Gary Bettman, in letter to senator, again refutes concussions' link to CTE, NHL

NHL commissioner Gary Bettman has once again maintained that there is not enough data yet to draw conclusions about the link between sports-related concussions and long-term brain degeneration.

This came in a 24-page letter he wrote to U.S. Senator Richard Blumenthal that was posted on The New York Times' website Tuesday night, answering a series of questions put to him by the Connecticut Democrat on the NHL's stance on concussions and the brain disease chronic traumatic encephelopathy (CTE).

"[T]he science regarding CTE, including on the asserted 'link' to concussions..., remains nascent, particularly with respect to what causes CTE and whether it can be diagnosed by specific clinical symptoms," Bettman wrote in the letter to Blumenthal.

Bettman said the NHL and the player association's medical advisory consultants will continue to closely monitor the ongoing research into brain damage, but he emphatically argued that the research to this point has established no "causal link between CTE and concussions in team sports generally, much less in NHL hockey."

"If that [medical] consensus changes, so, too, will my answers," he added.

The NHL is currently facing a class-action lawsuit filed by 105 former NHL players who allege it had the resources to better prevent head trauma, failed to properly warn players of such risks and promoted violent play that led to their injuries.

The plaintiffs' primary request is medical monitoring for the roughly 4,800 living former players, plus additional unspecified relief. There is no dollar figure on the lawsuit, but the NFL's pending $1 billion concussion settlement with retired players could provide a benchmark.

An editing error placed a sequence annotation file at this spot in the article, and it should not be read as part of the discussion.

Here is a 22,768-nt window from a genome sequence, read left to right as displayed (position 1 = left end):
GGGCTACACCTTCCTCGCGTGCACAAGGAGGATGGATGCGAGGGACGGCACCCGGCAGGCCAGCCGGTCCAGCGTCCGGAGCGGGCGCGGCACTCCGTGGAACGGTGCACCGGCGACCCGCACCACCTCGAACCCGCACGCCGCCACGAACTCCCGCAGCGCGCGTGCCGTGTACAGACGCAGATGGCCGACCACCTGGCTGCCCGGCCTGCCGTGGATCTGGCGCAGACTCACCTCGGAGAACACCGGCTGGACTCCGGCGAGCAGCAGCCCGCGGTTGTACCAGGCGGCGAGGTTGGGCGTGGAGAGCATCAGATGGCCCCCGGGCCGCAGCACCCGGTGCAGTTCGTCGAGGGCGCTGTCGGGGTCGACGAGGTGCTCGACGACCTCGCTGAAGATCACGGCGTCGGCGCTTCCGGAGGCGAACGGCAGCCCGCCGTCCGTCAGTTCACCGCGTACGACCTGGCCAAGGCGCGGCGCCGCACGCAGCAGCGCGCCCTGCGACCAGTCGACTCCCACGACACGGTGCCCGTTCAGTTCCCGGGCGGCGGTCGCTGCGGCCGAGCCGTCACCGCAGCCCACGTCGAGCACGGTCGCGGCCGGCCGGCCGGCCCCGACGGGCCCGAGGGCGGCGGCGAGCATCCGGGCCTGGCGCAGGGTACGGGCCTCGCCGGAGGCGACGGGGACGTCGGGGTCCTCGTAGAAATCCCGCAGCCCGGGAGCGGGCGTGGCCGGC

Bettman, who was deposed for testimony last year, has said the lawsuit is "without merit." The league's first attempt to dismiss the claims was denied last year by U.S. District Judge Susan Richard Nelson. There is another pending motion for dismissal, based on an argument that the issues should be addressed through collectively bargained arbitration instead of court.

Bettman angered many former players last May with comments following the death of former NHL defenseman Steve Montador at age 35. Montador suffered from CTE. His family filed a lawsuit against the league that was recently consolidated with this case.

"From a medical and scientific standpoint," Bettman said then of the purported link between concussions and CTE, "there is no evidence yet that one leads to the other."